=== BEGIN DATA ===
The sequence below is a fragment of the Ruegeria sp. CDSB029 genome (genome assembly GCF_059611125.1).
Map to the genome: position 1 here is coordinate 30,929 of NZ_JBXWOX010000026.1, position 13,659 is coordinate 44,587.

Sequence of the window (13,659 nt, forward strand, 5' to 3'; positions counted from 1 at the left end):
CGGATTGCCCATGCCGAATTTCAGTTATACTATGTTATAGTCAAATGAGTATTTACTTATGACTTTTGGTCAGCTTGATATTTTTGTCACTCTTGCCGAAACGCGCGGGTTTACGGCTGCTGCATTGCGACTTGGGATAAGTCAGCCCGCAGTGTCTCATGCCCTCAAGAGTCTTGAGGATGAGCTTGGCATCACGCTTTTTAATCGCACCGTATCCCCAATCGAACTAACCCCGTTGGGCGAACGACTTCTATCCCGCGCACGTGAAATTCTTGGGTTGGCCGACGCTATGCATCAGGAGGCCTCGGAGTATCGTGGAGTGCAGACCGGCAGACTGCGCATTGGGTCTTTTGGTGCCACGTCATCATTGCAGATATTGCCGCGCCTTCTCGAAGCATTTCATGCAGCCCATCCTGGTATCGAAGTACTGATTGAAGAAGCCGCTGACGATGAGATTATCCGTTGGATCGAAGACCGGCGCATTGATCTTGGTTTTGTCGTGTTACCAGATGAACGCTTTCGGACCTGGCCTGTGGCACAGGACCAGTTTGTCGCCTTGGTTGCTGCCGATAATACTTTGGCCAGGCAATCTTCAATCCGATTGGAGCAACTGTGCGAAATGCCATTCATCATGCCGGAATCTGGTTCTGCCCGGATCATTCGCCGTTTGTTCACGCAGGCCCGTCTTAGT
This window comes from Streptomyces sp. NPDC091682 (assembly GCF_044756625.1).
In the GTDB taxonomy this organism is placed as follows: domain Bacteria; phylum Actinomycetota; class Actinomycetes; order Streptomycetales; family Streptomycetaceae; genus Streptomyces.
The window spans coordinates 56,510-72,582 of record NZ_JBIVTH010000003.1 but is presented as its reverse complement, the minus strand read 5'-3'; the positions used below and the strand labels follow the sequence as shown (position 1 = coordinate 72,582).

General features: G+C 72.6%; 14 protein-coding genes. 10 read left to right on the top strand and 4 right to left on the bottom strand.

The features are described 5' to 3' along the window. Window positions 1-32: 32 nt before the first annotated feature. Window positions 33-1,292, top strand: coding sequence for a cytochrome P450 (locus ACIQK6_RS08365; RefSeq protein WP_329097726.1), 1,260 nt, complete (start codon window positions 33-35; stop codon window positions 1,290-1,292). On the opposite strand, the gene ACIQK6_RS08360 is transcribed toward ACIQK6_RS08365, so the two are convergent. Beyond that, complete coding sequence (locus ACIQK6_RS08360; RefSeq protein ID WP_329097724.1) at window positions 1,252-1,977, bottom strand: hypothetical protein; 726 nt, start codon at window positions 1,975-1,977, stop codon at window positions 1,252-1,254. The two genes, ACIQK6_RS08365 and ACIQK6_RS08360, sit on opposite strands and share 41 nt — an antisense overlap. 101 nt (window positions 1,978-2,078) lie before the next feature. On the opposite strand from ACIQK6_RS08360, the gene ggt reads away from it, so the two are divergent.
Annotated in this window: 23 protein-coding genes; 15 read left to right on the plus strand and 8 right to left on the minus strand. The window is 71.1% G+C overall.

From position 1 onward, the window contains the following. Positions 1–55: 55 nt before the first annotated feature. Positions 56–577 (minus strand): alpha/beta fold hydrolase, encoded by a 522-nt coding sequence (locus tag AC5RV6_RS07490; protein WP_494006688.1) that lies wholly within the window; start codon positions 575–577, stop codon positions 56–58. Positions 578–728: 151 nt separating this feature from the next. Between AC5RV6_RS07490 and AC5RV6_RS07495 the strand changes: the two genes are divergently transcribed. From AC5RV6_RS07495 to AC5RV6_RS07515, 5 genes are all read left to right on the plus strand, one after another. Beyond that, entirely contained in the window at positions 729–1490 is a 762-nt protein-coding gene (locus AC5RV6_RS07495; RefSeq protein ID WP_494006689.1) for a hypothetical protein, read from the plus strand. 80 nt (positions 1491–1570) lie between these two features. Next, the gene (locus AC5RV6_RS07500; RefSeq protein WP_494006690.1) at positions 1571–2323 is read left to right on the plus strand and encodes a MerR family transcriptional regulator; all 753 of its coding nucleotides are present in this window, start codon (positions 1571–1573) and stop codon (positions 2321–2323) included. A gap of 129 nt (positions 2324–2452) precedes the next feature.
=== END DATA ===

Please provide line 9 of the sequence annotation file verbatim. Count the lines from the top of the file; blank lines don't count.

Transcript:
The features are described 5' to 3' along the window. Window positions 1-32: 32 nt before the first annotated feature. Window positions 33-1,292, top strand: coding sequence for a cytochrome P450 (locus ACIQK6_RS08365; RefSeq protein WP_329097726.1), 1,260 nt, complete (start codon window positions 33-35; stop codon window positions 1,290-1,292). On the opposite strand, the gene ACIQK6_RS08360 is transcribed toward ACIQK6_RS08365, so the two are convergent. Beyond that, complete coding sequence (locus ACIQK6_RS08360; RefSeq protein ID WP_329097724.1) at window positions 1,252-1,977, bottom strand: hypothetical protein; 726 nt, start codon at window positions 1,975-1,977, stop codon at window positions 1,252-1,254. The two genes, ACIQK6_RS08365 and ACIQK6_RS08360, sit on opposite strands and share 41 nt — an antisense overlap. 101 nt (window positions 1,978-2,078) lie before the next feature. On the opposite strand from ACIQK6_RS08360, the gene ggt reads away from it, so the two are divergent.